Competing in the National Spelling Bee garners you entry into a fraternity that few are sane enough to join. It follows you for life. I remember meeting Samir Patel back in 2004, when he was nine years old. I watched Alan Thicke call on him during some short-lived Fox game show and ask him how to spell a word. Samir got it wrong, and Thicke used this as an opportunity to be an asshat to a child on live television.
Frederick M. Brown/Getty Entertainment
Also known as a "thickehead." Origin: Canadian.
The winner of the Bee gets tons of prizes, media tours, and sponsorships, but they also get the stigma of being "The Spelling Guy" for all eternity. It's weird, but at this point, I can't help but correct even my friends' spelling from time to time. Invariably, I'll get labeled a Grammar Nazi, but guess what? I suck at grammar.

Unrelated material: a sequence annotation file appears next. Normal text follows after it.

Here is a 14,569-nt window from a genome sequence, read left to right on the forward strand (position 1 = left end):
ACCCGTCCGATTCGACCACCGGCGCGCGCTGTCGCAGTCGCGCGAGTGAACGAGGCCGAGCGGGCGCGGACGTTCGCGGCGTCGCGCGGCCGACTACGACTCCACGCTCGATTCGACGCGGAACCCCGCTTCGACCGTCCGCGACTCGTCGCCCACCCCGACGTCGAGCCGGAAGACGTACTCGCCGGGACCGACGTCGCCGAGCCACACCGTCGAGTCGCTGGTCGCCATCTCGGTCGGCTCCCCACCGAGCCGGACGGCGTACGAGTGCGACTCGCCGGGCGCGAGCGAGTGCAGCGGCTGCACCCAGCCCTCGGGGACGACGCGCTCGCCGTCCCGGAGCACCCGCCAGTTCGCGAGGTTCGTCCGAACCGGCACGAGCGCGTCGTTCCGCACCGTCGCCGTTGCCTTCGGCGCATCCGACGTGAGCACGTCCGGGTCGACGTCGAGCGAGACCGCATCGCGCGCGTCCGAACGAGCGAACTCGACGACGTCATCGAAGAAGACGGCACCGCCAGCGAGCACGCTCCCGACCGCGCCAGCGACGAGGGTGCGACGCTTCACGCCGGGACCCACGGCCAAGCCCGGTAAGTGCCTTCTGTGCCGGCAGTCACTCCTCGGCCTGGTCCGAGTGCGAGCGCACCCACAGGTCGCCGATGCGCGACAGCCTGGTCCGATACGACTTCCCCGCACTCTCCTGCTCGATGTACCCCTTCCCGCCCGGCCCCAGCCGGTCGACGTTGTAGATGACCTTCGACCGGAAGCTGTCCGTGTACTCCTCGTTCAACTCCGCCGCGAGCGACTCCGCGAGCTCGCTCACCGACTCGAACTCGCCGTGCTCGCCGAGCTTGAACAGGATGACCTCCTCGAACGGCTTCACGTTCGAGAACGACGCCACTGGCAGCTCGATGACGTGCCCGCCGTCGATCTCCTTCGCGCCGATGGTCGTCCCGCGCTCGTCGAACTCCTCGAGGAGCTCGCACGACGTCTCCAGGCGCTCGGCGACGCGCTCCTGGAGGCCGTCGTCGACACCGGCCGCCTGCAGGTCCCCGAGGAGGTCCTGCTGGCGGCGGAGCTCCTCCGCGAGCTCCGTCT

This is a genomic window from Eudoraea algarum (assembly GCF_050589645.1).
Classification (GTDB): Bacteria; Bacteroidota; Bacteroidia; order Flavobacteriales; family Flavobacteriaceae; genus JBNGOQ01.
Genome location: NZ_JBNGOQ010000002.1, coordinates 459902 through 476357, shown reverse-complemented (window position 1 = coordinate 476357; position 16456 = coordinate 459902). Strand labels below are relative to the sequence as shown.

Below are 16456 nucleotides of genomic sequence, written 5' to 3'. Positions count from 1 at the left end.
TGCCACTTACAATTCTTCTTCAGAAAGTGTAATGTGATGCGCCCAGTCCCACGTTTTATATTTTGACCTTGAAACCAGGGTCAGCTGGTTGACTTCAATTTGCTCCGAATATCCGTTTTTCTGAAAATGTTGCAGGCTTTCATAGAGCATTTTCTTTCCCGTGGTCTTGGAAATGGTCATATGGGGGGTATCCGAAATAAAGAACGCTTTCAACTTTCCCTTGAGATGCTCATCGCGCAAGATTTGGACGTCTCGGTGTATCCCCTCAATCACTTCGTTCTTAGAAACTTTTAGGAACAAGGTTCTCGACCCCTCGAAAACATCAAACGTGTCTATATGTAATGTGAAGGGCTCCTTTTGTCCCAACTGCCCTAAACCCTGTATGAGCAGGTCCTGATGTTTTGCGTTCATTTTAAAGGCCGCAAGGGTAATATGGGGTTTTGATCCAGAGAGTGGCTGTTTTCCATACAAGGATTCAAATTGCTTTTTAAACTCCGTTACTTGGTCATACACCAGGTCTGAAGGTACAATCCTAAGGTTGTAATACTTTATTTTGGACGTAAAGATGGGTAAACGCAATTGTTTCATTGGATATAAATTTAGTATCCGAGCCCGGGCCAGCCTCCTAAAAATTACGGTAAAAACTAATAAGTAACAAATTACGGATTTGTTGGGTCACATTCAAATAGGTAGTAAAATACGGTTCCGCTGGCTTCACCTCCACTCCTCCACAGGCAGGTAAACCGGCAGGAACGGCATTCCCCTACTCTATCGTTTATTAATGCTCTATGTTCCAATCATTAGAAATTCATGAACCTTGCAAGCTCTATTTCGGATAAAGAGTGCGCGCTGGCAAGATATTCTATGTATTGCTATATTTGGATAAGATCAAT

In fact, a lot of spellers do. We all have wayyy above average (bordering pretentious) vocabularies, but many of us still don't write all that well. It's like we studied the spelling of words so hard that now we aren't exactly sure how to put them together in coherent sentences, which you can imagine might make dating a little weird.
James Joyce probably won the Irish Bee 10 years in a row.
The plus side is that I've found I pick up new languages relatively easily. I also don't have to use spell check. I've had people freak out at me for not using the spellchecker on a 20-page paper, only for them to use it and discover that only my last name was spelled incorrectly. Go figure.
Evan V. Symon is the interview finder guy for Cracked.
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